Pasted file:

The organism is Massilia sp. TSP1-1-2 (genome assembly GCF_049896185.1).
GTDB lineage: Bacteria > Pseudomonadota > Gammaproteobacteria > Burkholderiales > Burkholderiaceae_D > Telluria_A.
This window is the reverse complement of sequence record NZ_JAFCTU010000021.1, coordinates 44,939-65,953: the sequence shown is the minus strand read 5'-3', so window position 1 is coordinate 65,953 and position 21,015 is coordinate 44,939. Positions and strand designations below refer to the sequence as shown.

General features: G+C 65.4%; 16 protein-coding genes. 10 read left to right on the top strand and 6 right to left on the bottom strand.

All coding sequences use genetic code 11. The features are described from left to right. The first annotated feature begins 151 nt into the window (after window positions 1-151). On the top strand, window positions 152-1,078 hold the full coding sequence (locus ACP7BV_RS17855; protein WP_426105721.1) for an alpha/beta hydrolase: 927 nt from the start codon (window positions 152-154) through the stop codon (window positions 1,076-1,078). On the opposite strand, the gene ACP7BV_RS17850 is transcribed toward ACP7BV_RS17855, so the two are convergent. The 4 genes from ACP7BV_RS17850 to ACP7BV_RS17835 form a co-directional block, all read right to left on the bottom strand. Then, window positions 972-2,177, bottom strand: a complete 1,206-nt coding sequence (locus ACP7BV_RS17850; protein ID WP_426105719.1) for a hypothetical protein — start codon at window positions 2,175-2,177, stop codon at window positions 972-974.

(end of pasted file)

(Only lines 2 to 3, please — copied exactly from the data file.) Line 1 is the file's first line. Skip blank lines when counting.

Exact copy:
GTDB lineage: Bacteria > Pseudomonadota > Gammaproteobacteria > Burkholderiales > Burkholderiaceae_D > Telluria_A.
This window is the reverse complement of sequence record NZ_JAFCTU010000021.1, coordinates 44,939-65,953: the sequence shown is the minus strand read 5'-3', so window position 1 is coordinate 65,953 and position 21,015 is coordinate 44,939. Positions and strand designations below refer to the sequence as shown.